I used to shout loud and hard for families to adopt.


I used to yell and scream for the ones we left behind.


But watching the heartache, the hard, the loss, the trenches has caused my voice to grow hoarse at times. How can I tell you to adopt when I know the heart-wrenching part of it? How can I tell you to adopt when I know you may lose everything? How can I tell you to adopt when that child may die on this side of the ocean? How can I tell you to adopt when the picture and words may not match the child? How can I tell you to adopt knowing that tears may be your mantle for a season? Or a lifetime? How?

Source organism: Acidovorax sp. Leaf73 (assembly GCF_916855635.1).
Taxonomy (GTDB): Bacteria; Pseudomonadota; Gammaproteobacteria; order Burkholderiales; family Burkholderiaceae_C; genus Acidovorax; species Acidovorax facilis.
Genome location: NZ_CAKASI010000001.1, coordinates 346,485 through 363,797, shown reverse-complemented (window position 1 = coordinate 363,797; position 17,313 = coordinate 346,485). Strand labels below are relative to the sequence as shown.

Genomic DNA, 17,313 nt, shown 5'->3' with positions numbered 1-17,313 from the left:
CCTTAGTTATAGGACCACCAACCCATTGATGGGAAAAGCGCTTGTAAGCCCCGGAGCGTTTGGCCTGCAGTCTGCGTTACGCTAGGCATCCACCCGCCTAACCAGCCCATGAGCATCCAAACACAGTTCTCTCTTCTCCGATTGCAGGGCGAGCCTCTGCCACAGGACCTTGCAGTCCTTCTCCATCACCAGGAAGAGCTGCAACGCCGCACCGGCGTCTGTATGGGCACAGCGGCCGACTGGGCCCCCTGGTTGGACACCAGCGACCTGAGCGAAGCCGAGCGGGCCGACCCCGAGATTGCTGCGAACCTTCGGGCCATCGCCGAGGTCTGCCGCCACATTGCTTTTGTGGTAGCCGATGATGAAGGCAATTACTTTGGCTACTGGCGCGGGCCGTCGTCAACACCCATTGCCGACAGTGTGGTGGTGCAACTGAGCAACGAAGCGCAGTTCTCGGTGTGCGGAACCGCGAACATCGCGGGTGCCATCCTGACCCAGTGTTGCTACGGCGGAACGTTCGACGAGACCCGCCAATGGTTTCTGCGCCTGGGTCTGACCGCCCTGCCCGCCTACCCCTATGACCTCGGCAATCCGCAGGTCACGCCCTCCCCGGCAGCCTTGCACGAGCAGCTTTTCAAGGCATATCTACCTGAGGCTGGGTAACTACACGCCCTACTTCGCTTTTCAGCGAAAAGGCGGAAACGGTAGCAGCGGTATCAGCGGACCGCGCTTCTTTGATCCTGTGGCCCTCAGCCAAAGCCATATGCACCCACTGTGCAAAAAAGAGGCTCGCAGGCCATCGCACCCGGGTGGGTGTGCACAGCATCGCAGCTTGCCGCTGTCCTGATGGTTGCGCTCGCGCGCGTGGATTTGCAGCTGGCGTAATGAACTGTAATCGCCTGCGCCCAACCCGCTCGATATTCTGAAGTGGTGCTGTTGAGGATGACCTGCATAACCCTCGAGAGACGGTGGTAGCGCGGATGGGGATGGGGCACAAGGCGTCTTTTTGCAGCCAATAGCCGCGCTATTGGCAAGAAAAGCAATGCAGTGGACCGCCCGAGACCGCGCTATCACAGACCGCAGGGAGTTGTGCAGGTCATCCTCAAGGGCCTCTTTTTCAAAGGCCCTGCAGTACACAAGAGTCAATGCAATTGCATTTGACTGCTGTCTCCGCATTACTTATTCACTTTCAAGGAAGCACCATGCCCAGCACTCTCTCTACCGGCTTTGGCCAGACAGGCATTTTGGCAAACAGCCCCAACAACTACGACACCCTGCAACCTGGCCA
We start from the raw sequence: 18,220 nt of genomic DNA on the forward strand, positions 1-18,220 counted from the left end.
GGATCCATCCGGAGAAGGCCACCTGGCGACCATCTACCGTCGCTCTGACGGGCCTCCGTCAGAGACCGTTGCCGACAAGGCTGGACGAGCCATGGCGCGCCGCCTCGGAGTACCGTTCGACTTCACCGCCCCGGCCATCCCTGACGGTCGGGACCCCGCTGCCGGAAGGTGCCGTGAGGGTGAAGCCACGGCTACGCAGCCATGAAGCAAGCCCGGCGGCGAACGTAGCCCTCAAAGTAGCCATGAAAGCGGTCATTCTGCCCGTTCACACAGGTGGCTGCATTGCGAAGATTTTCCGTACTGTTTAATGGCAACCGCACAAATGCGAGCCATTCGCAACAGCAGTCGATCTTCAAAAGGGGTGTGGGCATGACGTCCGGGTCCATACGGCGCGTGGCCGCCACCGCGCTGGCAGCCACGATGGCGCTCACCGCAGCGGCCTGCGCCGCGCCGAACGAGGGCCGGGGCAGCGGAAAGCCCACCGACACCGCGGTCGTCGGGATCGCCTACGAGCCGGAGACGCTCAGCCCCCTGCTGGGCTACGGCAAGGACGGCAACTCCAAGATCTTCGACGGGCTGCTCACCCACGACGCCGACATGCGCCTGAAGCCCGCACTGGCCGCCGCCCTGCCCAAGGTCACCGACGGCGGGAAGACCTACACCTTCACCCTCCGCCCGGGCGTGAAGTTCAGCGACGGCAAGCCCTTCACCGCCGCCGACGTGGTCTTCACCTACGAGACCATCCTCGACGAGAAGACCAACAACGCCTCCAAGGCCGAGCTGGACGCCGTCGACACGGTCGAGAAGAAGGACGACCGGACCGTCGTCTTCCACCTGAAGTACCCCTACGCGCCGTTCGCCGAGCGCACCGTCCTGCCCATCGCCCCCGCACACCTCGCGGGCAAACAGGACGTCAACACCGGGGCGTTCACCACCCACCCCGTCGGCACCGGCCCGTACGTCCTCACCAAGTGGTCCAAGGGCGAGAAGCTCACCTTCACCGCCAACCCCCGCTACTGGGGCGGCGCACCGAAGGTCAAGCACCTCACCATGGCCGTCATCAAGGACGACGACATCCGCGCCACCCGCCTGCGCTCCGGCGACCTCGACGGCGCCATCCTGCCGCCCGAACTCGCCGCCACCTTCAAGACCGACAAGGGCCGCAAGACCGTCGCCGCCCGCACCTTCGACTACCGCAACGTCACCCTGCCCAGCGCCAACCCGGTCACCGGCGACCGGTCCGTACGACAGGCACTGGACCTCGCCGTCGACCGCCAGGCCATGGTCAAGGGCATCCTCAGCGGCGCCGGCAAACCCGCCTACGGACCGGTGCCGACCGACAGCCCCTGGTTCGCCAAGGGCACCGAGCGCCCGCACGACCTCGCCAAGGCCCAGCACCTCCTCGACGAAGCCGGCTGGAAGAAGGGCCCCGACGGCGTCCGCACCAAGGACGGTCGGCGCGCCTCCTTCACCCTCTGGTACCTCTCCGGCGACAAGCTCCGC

We have seen the ugly. We have watched families shipwreck. We have advocated for children who have been disrupted from their families.  We have seen families grieve the death of their child over here. We have watched families fall apart over adoption. Husbands have left wives and vice versa. We have experienced the trenches.


Yet, we still believe that adoption is good and right.


Just because it is hard and heart wrenching and risky – doesn’t mean we stop.


There are children across the ocean who need families.


They need families willing to accept the risks and the heartache and the reality of the trenches and go anyway. Because children belong in families not institutes.